HTN 59 - Stationary engine open day at Neville Botha's - 2006 South Africa

Sandstone Heritage Trust - News

Neville Botha, the doyen of stationary engine collectors in Southern Africa, held one of his popular annual Open Days at his home, some 70-kms from Johannesburg recently. Even though the weather was dreary the enthusiasts brightened up the day by showing their engines and support.

Neville is an inveterate collector of old items and has a wonderful cross-section of stationary engines, tractors, vintage cars, petrol memorabilia and agricultural machinery.  He also has a priceless collection of detailed items such as cream separators, tools, blow lamps, refrigerators, ox yokes and literally too many items to begin to list or photograph.

Neville’s Open Day is a relaxed affair in his garden on the banks of the Klip River.  The emphasis is “Bring your own – be it a machine, wife, mistress, or something to eat or drink”. 


Neville Botha in a jovial mood


It is all about comradeship between people with a common interest.  Visitors were treated to a meal of Ox tripe and side dishes provided by Neville and Lu-ann.

While South Africa is not blessed with big shows which happen every weekend through the season as in the UK for example, they are compensated for by these little shows which still provide quality items on display, excellent ambience and the enjoyment by owners and visitors which is tangible. As Rodney Burnett (who brought along his 1920's  Fairbank Morse 7HP) commented “ It is an absolute honour to be involved in an event such as this".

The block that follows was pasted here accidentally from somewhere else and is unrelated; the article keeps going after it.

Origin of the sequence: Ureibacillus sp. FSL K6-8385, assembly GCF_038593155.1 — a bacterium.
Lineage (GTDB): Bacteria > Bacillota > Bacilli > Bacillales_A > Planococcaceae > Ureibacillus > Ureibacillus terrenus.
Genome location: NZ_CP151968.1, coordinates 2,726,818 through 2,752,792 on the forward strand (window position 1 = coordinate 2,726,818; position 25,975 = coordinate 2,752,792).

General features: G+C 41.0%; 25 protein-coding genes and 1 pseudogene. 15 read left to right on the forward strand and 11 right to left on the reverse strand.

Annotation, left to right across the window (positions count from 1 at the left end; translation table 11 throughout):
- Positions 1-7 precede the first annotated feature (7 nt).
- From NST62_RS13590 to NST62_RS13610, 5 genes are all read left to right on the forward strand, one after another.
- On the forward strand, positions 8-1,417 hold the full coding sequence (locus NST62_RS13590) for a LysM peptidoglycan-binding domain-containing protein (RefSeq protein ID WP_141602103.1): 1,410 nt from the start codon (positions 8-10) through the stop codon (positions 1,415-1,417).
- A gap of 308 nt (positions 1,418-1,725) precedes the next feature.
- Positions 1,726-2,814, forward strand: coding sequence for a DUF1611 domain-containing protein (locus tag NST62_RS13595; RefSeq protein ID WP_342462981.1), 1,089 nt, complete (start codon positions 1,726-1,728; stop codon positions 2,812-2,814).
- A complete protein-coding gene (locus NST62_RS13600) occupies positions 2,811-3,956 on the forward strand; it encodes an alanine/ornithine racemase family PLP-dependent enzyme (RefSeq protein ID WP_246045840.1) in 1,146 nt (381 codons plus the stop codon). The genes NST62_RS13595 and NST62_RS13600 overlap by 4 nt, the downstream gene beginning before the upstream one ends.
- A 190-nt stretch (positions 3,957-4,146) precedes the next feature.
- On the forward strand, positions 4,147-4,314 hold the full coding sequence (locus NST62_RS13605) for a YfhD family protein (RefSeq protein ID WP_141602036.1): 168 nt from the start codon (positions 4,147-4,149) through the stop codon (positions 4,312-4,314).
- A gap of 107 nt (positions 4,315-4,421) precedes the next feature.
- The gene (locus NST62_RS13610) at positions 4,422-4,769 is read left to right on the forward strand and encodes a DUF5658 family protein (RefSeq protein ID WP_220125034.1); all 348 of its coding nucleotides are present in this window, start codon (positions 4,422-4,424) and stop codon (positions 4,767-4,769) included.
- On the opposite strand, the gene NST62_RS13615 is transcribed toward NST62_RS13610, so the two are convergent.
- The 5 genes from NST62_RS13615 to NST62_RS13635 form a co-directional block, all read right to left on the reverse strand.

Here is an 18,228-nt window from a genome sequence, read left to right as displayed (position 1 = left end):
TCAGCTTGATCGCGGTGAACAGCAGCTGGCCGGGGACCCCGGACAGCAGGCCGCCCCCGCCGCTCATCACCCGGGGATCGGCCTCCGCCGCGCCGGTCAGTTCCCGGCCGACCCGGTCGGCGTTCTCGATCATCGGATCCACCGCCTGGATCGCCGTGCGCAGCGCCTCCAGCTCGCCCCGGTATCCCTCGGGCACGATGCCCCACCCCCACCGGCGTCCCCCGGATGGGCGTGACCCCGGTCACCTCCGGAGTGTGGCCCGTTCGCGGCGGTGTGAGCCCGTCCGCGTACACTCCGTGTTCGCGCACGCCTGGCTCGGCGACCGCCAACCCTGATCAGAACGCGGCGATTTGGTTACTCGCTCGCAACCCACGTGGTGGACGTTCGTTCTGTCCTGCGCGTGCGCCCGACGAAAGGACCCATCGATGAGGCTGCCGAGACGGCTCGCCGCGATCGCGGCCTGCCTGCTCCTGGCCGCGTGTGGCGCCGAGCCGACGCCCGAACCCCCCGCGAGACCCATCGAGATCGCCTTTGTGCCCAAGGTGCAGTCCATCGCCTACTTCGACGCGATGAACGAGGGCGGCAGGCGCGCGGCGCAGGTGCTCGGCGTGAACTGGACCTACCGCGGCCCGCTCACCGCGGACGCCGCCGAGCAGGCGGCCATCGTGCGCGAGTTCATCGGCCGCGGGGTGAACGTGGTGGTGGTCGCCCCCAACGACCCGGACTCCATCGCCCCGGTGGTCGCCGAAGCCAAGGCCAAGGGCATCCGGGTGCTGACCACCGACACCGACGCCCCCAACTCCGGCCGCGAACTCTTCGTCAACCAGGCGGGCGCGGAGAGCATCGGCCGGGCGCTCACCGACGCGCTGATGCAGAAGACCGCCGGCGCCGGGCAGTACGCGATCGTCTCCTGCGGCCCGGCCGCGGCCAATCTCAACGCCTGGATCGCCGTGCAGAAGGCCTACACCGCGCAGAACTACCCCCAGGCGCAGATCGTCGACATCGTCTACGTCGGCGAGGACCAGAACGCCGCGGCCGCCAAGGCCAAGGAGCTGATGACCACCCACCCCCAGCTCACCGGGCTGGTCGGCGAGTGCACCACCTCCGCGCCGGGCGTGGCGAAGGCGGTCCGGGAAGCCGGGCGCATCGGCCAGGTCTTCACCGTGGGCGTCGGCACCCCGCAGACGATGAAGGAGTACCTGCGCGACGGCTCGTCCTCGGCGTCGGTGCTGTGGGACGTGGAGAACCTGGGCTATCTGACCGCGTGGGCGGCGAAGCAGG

Of interest, Jacqui Evans (daughter of Jerry Evans) noted as the first lady in the country to restore and run a stationary engine (Wolseley WD 9) was proud to show off her “work of art”. 

Neels Booyens brought along his 1927 Open Crank Ruston Hornsby (Model AP 6HP) . When Neels acquired this engine two months ago it was considered to be beyond restoration with many parts missing. It is a credit to Neels' talents that it is now running beautifully and is in pristine condition.

Norman Spykermann had a display of Lister D's and vintage Ransomes lawnmowers. Gerald Buitendach showed a Slavia diesel  powering a water pump  as well as his Delco Lighting plant.
Jacqui Evans & Shaun Fourie with her Wolseley WD9
Hendrik Massyn ponders while Justin Ludewig tinkers
Justin Ludewig showed his  recently restored 3 & 6 H.P. International M's  running on L.P.G. as well as his McCormick powered Gorilla.

Hendrik Massyn from Kroonstad was there with his BSA and Douglas aircooled engines. His ever ready hip flask of mampoer (for overseas readers mampoer is similar to "moonshine") was in great demand and exhibitors were kept well lubricated.

It was a joy to see the children operating Neville's corn grinding driven mill driven by a Bamford. They had a field day and sold packs of freshly ground mealie meal to all and sundry for pocket money.

Neville’s magnificent private museum was open to all visitors.  One could spend many hours in the museum looking at the magnificently restored and presented engines and other items which covered every wall in a number of different rooms.

Two of his big Ruston & Hornsby engines ran all day in the engine room.

It was a fun filled day enjoyed by all and we look forward to the next one!
Lister D shown by Norman Spykerman
Slavia Diesel shown by Gerald Buitendach